Is unemployment in the US coming down?

Apr 4, 2011

Delray Beach, Florida

Let's see...what's new?

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Bloomberg reported last week that thanks to the mining boom, uneducated Ozzie crackers earned more than Ben Bernanke.

Travis Marks, a 24-year-old with no college degree, is hitting pay dirt as Australia's mining bonanza fuels demand for workers. Already making triple the nation's average salary, he expects to get even richer.

"With what's going on in the industry, there's lots of big jobs coming up," said Marks, who earns A$220,000 ($227,150) a year -- more than Federal Reserve Chairman Ben S. Bernanke's $199,700. His job as a rigger for a company providing construction and maintenance services to the resources industry is "a really good way to get ahead as a young bloke," he said.
Well, of course Mr. Marks should earn more than Bernanke. He's not destroying the world's financial system. He's doing something useful.

As we've said many times, modern academic economics is a knowledge-subtracting discipline. It's full of bad ideas and misleading theories. The more you study it, the more you know that isn't so. Mr. Bernanke proves it. He's a smart guy. But with so much training in economics he's worth less than an Outback truck driver.

But this story has a sunny side to it. Turns out, there's opportunity Down Under. Bloomberg continues:
Two coal-seam gas projects, expected to cost more than A$30 billion, are proceeding near Gladstone, a port in Queensland. Santos Ltd. (STO), Australia's third-largest oil producer, and BG Group Plc (BG/), the U.K.'s third-biggest gas producer, will start hiring the first of more than 10,000 construction workers needed for the projects later this year.

Prime Minister Julia Gillard said in February the resource industry could be short 36,000 workers in the next four years and the government will have to introduce measures to encourage older Australians and parents to rejoin the workforce. She also plans to relax restrictions on skilled migration.
Did you see that last sentence, dear reader? Maybe this is part of the answer to America's job shortage - export workers to the sunburnt country on the other side of the world. They just have to learn to wrestle crocodiles and to speak Strine.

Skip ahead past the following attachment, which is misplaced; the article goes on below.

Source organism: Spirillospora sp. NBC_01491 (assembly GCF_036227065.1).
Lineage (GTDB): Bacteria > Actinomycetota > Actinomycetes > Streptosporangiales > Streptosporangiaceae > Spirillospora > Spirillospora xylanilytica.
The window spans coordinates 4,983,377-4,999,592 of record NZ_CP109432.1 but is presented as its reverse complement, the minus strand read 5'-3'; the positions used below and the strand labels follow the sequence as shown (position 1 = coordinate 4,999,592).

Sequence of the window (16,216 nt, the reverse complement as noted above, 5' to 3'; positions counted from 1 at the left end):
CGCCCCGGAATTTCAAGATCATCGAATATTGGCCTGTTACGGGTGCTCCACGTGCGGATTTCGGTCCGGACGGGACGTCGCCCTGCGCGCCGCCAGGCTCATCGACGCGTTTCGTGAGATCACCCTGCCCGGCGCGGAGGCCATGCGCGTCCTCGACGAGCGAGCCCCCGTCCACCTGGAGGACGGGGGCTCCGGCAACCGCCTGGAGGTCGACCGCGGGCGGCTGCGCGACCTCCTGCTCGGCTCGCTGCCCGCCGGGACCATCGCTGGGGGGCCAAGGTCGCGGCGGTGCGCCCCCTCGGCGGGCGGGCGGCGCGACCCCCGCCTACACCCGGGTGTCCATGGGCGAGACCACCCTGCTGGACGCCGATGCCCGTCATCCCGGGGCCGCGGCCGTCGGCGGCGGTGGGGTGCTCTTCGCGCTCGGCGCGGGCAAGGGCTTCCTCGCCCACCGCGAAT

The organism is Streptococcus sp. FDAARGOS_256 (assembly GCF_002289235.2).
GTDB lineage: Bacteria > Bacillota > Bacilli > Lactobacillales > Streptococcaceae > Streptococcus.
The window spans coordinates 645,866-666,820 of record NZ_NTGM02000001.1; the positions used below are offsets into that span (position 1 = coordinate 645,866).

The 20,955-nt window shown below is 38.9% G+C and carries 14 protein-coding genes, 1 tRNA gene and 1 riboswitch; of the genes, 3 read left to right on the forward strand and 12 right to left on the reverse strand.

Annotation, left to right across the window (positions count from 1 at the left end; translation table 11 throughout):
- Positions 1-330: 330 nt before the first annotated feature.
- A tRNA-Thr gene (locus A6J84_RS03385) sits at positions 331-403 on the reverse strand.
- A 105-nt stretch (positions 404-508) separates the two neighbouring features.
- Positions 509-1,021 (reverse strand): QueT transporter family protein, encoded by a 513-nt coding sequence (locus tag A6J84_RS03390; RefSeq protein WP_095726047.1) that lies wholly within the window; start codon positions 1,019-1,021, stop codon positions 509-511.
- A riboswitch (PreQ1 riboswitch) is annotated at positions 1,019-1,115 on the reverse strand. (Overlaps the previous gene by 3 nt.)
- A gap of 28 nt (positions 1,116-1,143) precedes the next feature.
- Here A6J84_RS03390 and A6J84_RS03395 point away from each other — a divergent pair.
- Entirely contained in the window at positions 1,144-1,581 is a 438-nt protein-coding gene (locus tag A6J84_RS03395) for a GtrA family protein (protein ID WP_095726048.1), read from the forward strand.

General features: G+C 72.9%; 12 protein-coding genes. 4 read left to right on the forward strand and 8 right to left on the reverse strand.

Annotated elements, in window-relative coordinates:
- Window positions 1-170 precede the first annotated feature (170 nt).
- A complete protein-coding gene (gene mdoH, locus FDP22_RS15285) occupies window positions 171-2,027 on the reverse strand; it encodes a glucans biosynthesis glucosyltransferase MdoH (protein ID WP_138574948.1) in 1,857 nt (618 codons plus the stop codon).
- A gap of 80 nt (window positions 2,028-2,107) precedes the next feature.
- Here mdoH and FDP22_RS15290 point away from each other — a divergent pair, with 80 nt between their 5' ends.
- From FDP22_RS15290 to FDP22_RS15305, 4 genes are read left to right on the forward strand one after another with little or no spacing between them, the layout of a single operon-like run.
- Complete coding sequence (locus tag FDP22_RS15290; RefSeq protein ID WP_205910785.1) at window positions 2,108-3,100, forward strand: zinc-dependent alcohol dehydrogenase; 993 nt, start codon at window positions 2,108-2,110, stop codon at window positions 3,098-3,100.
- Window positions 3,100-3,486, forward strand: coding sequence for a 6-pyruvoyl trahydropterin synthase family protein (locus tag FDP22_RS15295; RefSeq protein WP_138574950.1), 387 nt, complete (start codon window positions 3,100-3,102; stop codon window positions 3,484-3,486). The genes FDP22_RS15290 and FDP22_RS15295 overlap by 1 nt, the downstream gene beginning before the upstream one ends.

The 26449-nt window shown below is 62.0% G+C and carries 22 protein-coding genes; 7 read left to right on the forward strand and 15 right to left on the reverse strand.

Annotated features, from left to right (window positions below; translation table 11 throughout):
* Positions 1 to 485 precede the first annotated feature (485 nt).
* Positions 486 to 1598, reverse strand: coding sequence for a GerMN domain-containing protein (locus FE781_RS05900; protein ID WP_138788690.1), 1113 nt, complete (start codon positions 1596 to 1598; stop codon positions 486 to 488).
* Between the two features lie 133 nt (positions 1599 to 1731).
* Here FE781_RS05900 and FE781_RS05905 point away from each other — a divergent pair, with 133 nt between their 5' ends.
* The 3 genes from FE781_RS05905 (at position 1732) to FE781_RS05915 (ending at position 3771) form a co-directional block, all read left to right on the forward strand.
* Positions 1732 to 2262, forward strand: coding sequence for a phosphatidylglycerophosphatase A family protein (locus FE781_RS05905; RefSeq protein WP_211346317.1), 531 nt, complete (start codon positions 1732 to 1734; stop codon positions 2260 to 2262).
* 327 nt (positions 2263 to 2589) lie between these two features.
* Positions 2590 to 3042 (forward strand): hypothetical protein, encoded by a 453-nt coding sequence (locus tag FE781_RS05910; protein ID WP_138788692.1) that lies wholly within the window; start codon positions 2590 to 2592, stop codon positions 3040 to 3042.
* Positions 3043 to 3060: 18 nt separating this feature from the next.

But let's turn back to the main story main we're following:

There are now 2 economies in America. There's the 'rich,' recovering economy, floating on $2 trillion in excess cash pumped in by the feds.

And there's the 'poor' economy, with millions of people drowning in all that Fed-fed inflation.

But wait, what's this? Unemployment is down to 8.8%. Here's the report:
The unemployment rate fell to a two-year low of 8.8 percent in March, capping the strongest two months of hiring since before the recession began.

The economy added 216,000 jobs last month. Another month of brisk hiring provided the latest sign that the economy is strengthening nearly two years after the recession ended. Still, a surprisingly large number of people who stopped looking for work during the downturn have yet to start looking again. Private employers, the backbone of the economy, are driving the gains. They added more than 200,000 jobs for a second straight month. It was the first time that's happened since 2006 - more than a year before the recession started.

Economists predict employers will add jobs at roughly the same pace for the rest of this year. That would generate about 2.5 million new positions. Still, that would make up for only a small portion of the 7.5 million jobs wiped out during the recession.
Well, at least that's progress...but read the next two paragraphs carefully:
A big factor in the lower unemployment rate is that the proportion of people who either have a job or are looking for one is surprisingly low for this stage of the recovery.

People who stopped looking for work during the downturn are not counted as unemployed. If many out-of-work people start looking for work again, they will be counted and the unemployment rate could go up. That could happen even if the economy is adding jobs.
Let's see, the economy has to create 125,000 jobs per month just to stay even with population growth. Even so, this isn't bad. Net, nearly 100,000 jobs to the good. Hmmm...with 7 million officially unemployed...and maybe another 5 million who stopped looking for work...that makes 12 million or so without jobs. If we can sustain this rate - recovering about 100,000 jobs per month - how long will it take for your laid-off nephew to find a new job? Maybe only 10 years!